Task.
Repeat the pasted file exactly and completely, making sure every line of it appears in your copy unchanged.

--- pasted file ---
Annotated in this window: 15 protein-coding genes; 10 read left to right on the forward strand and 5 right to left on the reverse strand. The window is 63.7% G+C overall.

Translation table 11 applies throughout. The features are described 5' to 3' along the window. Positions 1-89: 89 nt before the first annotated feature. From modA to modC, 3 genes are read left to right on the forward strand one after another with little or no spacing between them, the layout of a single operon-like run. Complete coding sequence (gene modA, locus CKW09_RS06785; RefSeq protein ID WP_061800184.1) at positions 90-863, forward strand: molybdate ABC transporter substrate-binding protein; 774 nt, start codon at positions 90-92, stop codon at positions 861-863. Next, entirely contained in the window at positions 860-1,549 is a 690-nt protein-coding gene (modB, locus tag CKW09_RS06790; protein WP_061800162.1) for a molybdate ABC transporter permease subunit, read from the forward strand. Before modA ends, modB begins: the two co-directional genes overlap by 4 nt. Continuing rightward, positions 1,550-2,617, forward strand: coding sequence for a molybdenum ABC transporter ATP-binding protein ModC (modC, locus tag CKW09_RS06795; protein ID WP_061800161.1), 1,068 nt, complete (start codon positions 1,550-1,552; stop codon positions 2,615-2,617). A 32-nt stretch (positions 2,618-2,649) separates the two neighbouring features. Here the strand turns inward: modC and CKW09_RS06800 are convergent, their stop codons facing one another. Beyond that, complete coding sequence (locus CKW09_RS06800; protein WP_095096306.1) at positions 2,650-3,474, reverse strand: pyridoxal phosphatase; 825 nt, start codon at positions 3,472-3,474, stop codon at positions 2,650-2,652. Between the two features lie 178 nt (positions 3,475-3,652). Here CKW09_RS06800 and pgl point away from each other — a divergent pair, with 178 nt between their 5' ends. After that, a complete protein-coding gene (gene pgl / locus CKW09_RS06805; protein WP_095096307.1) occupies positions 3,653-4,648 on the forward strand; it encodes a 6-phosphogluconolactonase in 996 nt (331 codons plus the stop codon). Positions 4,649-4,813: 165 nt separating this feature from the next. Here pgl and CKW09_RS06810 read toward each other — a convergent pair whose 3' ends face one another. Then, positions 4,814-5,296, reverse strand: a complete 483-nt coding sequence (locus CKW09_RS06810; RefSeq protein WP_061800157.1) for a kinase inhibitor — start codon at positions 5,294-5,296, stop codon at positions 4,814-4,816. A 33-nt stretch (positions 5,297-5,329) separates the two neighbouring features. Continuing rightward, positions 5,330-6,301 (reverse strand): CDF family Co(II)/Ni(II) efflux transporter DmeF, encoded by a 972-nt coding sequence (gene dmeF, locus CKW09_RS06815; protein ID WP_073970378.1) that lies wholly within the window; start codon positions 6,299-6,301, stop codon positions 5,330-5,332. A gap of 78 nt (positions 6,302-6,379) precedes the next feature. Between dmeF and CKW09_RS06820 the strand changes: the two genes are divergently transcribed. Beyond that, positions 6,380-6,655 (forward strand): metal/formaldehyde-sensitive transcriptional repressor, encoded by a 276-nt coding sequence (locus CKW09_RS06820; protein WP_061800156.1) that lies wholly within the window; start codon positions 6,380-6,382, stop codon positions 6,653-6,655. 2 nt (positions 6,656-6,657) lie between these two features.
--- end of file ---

Annotated in this window: 15 protein-coding genes; 10 read left to right on the forward strand and 5 right to left on the reverse strand. The window is 63.7% G+C overall.

Translation table 11 applies throughout. The features are described 5' to 3' along the window. Positions 1-89: 89 nt before the first annotated feature. From modA to modC, 3 genes are read left to right on the forward strand one after another with little or no spacing between them, the layout of a single operon-like run. Complete coding sequence (gene modA, locus CKW09_RS06785; RefSeq protein ID WP_061800184.1) at positions 90-863, forward strand: molybdate ABC transporter substrate-binding protein; 774 nt, start codon at positions 90-92, stop codon at positions 861-863. Next, entirely contained in the window at positions 860-1,549 is a 690-nt protein-coding gene (modB, locus tag CKW09_RS06790; protein WP_061800162.1) for a molybdate ABC transporter permease subunit, read from the forward strand. Before modA ends, modB begins: the two co-directional genes overlap by 4 nt. Continuing rightward, positions 1,550-2,617, forward strand: coding sequence for a molybdenum ABC transporter ATP-binding protein ModC (modC, locus tag CKW09_RS06795; protein ID WP_061800161.1), 1,068 nt, complete (start codon positions 1,550-1,552; stop codon positions 2,615-2,617). A 32-nt stretch (positions 2,618-2,649) separates the two neighbouring features. Here the strand turns inward: modC and CKW09_RS06800 are convergent, their stop codons facing one another. Beyond that, complete coding sequence (locus CKW09_RS06800; protein WP_095096306.1) at positions 2,650-3,474, reverse strand: pyridoxal phosphatase; 825 nt, start codon at positions 3,472-3,474, stop codon at positions 2,650-2,652. Between the two features lie 178 nt (positions 3,475-3,652). Here CKW09_RS06800 and pgl point away from each other — a divergent pair, with 178 nt between their 5' ends. After that, a complete protein-coding gene (gene pgl / locus CKW09_RS06805; protein WP_095096307.1) occupies positions 3,653-4,648 on the forward strand; it encodes a 6-phosphogluconolactonase in 996 nt (331 codons plus the stop codon). Positions 4,649-4,813: 165 nt separating this feature from the next. Here pgl and CKW09_RS06810 read toward each other — a convergent pair whose 3' ends face one another. Then, positions 4,814-5,296, reverse strand: a complete 483-nt coding sequence (locus CKW09_RS06810; RefSeq protein WP_061800157.1) for a kinase inhibitor — start codon at positions 5,294-5,296, stop codon at positions 4,814-4,816. A 33-nt stretch (positions 5,297-5,329) separates the two neighbouring features. Continuing rightward, positions 5,330-6,301 (reverse strand): CDF family Co(II)/Ni(II) efflux transporter DmeF, encoded by a 972-nt coding sequence (gene dmeF, locus CKW09_RS06815; protein ID WP_073970378.1) that lies wholly within the window; start codon positions 6,299-6,301, stop codon positions 5,330-5,332. A gap of 78 nt (positions 6,302-6,379) precedes the next feature. Between dmeF and CKW09_RS06820 the strand changes: the two genes are divergently transcribed. Beyond that, positions 6,380-6,655 (forward strand): metal/formaldehyde-sensitive transcriptional repressor, encoded by a 276-nt coding sequence (locus CKW09_RS06820; protein WP_061800156.1) that lies wholly within the window; start codon positions 6,380-6,382, stop codon positions 6,653-6,655. 2 nt (positions 6,656-6,657) lie between these two features.